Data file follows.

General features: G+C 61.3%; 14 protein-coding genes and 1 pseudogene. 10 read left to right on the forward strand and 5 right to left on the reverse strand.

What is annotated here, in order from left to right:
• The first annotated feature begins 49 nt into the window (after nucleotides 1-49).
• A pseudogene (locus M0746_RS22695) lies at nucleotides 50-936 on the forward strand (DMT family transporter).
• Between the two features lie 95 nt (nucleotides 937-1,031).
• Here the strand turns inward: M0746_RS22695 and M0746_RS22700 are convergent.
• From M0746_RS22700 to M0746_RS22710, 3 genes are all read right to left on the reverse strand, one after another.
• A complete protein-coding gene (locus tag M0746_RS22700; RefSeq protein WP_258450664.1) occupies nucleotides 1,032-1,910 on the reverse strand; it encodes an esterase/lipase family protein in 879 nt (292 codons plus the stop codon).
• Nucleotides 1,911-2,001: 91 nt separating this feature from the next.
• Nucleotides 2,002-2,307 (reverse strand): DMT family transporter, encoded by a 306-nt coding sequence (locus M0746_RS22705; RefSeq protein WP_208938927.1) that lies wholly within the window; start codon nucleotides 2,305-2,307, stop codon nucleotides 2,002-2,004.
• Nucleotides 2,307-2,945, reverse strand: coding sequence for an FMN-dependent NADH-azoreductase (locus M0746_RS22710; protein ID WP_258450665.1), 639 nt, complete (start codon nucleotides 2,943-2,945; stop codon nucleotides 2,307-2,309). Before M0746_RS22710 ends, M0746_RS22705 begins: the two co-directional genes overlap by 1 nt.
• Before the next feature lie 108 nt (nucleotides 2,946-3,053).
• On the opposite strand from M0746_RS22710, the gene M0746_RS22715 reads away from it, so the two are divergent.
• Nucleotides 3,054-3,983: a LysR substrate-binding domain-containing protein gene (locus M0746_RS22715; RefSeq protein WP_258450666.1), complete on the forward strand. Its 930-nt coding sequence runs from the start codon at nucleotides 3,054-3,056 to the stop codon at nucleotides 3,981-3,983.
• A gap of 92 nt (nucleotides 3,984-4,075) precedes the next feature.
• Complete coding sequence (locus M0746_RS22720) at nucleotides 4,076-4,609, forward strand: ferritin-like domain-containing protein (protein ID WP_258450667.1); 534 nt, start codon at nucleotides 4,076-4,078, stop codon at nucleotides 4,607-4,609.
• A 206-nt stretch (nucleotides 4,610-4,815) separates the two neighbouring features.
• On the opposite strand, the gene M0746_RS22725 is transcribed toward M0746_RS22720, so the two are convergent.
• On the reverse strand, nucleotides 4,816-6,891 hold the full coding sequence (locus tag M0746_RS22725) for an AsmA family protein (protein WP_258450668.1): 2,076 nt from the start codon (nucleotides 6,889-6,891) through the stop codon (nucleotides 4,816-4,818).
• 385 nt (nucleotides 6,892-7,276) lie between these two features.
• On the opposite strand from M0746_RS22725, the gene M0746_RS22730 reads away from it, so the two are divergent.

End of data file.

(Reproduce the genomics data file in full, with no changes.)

General features: G+C 61.3%; 14 protein-coding genes and 1 pseudogene. 10 read left to right on the forward strand and 5 right to left on the reverse strand.

What is annotated here, in order from left to right:
• The first annotated feature begins 49 nt into the window (after nucleotides 1-49).
• A pseudogene (locus M0746_RS22695) lies at nucleotides 50-936 on the forward strand (DMT family transporter).
• Between the two features lie 95 nt (nucleotides 937-1,031).
• Here the strand turns inward: M0746_RS22695 and M0746_RS22700 are convergent.
• From M0746_RS22700 to M0746_RS22710, 3 genes are all read right to left on the reverse strand, one after another.
• A complete protein-coding gene (locus tag M0746_RS22700; RefSeq protein WP_258450664.1) occupies nucleotides 1,032-1,910 on the reverse strand; it encodes an esterase/lipase family protein in 879 nt (292 codons plus the stop codon).
• Nucleotides 1,911-2,001: 91 nt separating this feature from the next.
• Nucleotides 2,002-2,307 (reverse strand): DMT family transporter, encoded by a 306-nt coding sequence (locus M0746_RS22705; RefSeq protein WP_208938927.1) that lies wholly within the window; start codon nucleotides 2,305-2,307, stop codon nucleotides 2,002-2,004.
• Nucleotides 2,307-2,945, reverse strand: coding sequence for an FMN-dependent NADH-azoreductase (locus M0746_RS22710; protein ID WP_258450665.1), 639 nt, complete (start codon nucleotides 2,943-2,945; stop codon nucleotides 2,307-2,309). Before M0746_RS22710 ends, M0746_RS22705 begins: the two co-directional genes overlap by 1 nt.
• Before the next feature lie 108 nt (nucleotides 2,946-3,053).
• On the opposite strand from M0746_RS22710, the gene M0746_RS22715 reads away from it, so the two are divergent.
• Nucleotides 3,054-3,983: a LysR substrate-binding domain-containing protein gene (locus M0746_RS22715; RefSeq protein WP_258450666.1), complete on the forward strand. Its 930-nt coding sequence runs from the start codon at nucleotides 3,054-3,056 to the stop codon at nucleotides 3,981-3,983.
• A gap of 92 nt (nucleotides 3,984-4,075) precedes the next feature.
• Complete coding sequence (locus M0746_RS22720) at nucleotides 4,076-4,609, forward strand: ferritin-like domain-containing protein (protein ID WP_258450667.1); 534 nt, start codon at nucleotides 4,076-4,078, stop codon at nucleotides 4,607-4,609.
• A 206-nt stretch (nucleotides 4,610-4,815) separates the two neighbouring features.
• On the opposite strand, the gene M0746_RS22725 is transcribed toward M0746_RS22720, so the two are convergent.
• On the reverse strand, nucleotides 4,816-6,891 hold the full coding sequence (locus tag M0746_RS22725) for an AsmA family protein (protein WP_258450668.1): 2,076 nt from the start codon (nucleotides 6,889-6,891) through the stop codon (nucleotides 4,816-4,818).
• 385 nt (nucleotides 6,892-7,276) lie between these two features.
• On the opposite strand from M0746_RS22725, the gene M0746_RS22730 reads away from it, so the two are divergent.